Federal Budget tax cuts — will they help our coronavirus recovery?
Presented with the challenge of trying to get more cash rolling through the economy, there’s talk the Government bring forward its planned tax cuts in today’s budget.
According to one behavioural economist, it’s a good idea for more than one reason.
Behavioural economics is where the fields of psychology and economics meet and takes into account the fact that humans aren’t always rational decision-makers, and that our behaviour is often motivated by a range of cultural, personal and emotional factors.
It is used to by policy makers to gauge whether their ideas, including things like tax cuts or stimulus payments, will have the desired effect.
For Melburnian Amy Merrick, two of the major factors influencing her spending and saving are that, as well as expecting her second child, she’s been stuck at home during the city’s lockdown with her two-year-old son Edward, and husband.
“If anything, we’ve saved a lot because we’re not doing anything … but we still have a mortgage, bills, we have another child and a lot of out-of-pocket costs there,” she said.
She said if she were given an extra $100 a week in stimulus measures, it’d all go towards savings, but $500 a week would leave room for a bit more spending on non-essentials.
According to University of Technology Sydney behavioural economist Michelle Baddeley, what people think they would do with extra cash can often be very different to what they ultimately do — even in times of great uncertainty.
Planning self vs doing self
Professor Baddeley, who is also the Associate Dean of Research at UTS, said while it was well proven that stimulus or tax cuts were readily spent by low income earners, behavioural economics showed people were actually more likely to spend, regardless of income level.
“There’s a planning self and a doing self,” she said.
“The planning self would say, ‘Yeah I need to save, what’s the future going to be like, I might need the money’, but that planning self is more patient, more deliberative and thinks more logically.
“But does the doing self get in the way? Impulsively thinking, ‘Yeah I should save this money’ but in fact I’m not able to control myself enough to stop me spending money.”
Professor Baddeley also noted it was important to consider people of different socioeconomic, education and cultural backgrounds have different approaches to risk and savings.
‘Present bias’ at play
As well as the difference between what we might say and do, Professor Baddeley said there was another factor at play, a behavioural economics theory described as “present bias”.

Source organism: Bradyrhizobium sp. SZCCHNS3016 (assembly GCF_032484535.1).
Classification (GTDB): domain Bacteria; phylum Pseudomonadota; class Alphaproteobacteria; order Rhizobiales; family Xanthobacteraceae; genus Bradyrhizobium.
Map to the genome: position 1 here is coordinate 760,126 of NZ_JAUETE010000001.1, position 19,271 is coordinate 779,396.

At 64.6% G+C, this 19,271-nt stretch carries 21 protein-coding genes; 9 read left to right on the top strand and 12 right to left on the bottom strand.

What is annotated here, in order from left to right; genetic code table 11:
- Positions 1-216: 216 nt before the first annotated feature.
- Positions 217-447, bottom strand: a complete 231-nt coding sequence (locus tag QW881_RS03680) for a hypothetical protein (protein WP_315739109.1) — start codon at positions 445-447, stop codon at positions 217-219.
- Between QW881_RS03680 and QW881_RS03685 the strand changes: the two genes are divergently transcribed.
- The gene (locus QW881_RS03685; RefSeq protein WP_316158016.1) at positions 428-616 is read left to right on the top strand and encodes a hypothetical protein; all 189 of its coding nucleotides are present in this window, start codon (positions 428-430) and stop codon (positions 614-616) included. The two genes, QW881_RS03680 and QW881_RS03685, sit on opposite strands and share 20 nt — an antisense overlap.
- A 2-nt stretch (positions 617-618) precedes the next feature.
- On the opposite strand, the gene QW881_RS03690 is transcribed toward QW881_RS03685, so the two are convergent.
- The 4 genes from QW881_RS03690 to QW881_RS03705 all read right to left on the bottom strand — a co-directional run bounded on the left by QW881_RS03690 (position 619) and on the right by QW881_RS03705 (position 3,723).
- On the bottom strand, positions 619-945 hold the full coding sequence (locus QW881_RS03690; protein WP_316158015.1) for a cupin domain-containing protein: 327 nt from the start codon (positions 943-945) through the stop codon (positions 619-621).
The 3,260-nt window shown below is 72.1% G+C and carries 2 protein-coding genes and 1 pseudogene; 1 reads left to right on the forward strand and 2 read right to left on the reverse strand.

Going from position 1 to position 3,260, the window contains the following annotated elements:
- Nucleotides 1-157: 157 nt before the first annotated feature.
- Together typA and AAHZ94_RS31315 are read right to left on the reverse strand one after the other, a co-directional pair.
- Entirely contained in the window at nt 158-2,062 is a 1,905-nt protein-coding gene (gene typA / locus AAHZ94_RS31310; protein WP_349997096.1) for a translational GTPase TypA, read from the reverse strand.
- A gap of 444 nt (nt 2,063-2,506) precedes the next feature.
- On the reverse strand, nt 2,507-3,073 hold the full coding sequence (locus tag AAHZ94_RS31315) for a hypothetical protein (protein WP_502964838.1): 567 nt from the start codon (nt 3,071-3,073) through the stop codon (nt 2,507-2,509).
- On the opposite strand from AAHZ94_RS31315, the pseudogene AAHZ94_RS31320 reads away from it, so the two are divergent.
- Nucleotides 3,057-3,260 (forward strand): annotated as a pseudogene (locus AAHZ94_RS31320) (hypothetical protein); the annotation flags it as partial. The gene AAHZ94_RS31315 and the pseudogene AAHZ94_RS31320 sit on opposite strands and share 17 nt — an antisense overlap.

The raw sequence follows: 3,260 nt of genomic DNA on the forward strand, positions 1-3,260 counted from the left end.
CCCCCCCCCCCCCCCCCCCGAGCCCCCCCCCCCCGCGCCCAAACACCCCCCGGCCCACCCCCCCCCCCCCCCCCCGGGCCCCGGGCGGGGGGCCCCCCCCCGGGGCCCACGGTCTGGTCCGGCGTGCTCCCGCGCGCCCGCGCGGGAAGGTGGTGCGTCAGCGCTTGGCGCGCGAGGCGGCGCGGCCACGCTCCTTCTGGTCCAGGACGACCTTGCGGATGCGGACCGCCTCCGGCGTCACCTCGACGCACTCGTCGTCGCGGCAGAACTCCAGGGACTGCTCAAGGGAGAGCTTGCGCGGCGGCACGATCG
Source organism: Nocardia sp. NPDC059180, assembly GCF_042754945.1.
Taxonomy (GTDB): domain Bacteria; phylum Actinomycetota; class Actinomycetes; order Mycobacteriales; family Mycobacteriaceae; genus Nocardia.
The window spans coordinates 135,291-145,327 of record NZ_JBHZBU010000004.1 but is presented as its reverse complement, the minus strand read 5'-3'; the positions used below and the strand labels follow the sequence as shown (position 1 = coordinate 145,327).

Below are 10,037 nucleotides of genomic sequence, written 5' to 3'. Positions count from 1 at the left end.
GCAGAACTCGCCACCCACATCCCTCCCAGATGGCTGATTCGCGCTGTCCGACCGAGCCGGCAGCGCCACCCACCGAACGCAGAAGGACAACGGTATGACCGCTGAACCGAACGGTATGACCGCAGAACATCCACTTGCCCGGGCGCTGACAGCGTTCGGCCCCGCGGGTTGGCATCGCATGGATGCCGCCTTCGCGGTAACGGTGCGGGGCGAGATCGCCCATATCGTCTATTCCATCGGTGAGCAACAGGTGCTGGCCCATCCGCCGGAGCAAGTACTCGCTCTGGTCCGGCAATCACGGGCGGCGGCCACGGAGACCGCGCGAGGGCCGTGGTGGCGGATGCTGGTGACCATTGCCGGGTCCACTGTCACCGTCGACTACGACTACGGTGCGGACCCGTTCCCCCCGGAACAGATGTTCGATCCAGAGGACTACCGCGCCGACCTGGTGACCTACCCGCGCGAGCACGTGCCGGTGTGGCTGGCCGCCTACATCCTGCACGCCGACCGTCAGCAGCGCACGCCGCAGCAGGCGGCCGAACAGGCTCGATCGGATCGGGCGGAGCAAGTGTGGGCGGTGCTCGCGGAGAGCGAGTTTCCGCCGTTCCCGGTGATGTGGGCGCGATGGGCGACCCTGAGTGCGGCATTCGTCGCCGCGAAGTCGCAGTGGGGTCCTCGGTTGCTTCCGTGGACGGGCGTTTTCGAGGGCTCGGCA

“[This is] where people are disproportionately focused on short-term benefits,” she said.
“People are very focused on tangible costs and rewards, so if they’re offered an option to have something here and now as opposed to putting the money away … that’s more intangible and distant so people are less focused on it.
“So the likelihood is that [people will spend] for two sets of reasons: economically people need to spend the money and behaviourally they’re more inclined to spend the money.”
Ms Merrick and her husband have been able to work from home during the pandemic, something she said was “incredibly lucky”, so don’t have the same pressure on their finances others around the country are facing.
But even as a self-described “frugal” saver, Ms Merrick said there was no way she was going to keep stashing when the opportunity came about to spend a little more.
“I’ve saved a lot of money, more than I have in years because going into the office there’d be coffees and lunches out,” she said.
“I’m really excited, when the community opens back up, to pump money into the economy.
“If our jobs were a little precarious or hanging in the balance maybe it’d be a different story.”
But Professor Baddeley said the present bias could have consequences for people withdrawing their superannuation under the Government’s emergency coronavirus measure.
“That maybe was less than well thought through from a behavioural perspective,” Professor Baddeley said.
“It was meant to help people get by, there is some evidence that people weren’t just spending that money to help them get by, they were spending on luxury goods they didn’t need.”
Making up for lost time
While present bias might’ve made people more likely to spend in a pre-coronavirus world, for Ms Merrick, being under lockdown for an extended period of time has also had a big impact.
“It’s been so tough mentally and socially isolating and everything else, I think we’ll reward ourselves and the community,” she said.
“Even just around Victoria, to travel with my family and actually spend the money on food and wine and activities.
“I really want to do that, everything from hair to nails to art to food and gigs, festivals and it’ll be funny because I’ll get back down to not having a lot of spending money but I think it’s really worth it.”
Professor Baddeley said Ms Merrick’s attitude was probably one a lot of people could relate to.
“I think with COVID there’s also been much more focus on our mortality, so you know, enjoying the moment and supporting local businesses is incredibly important as well,” she said.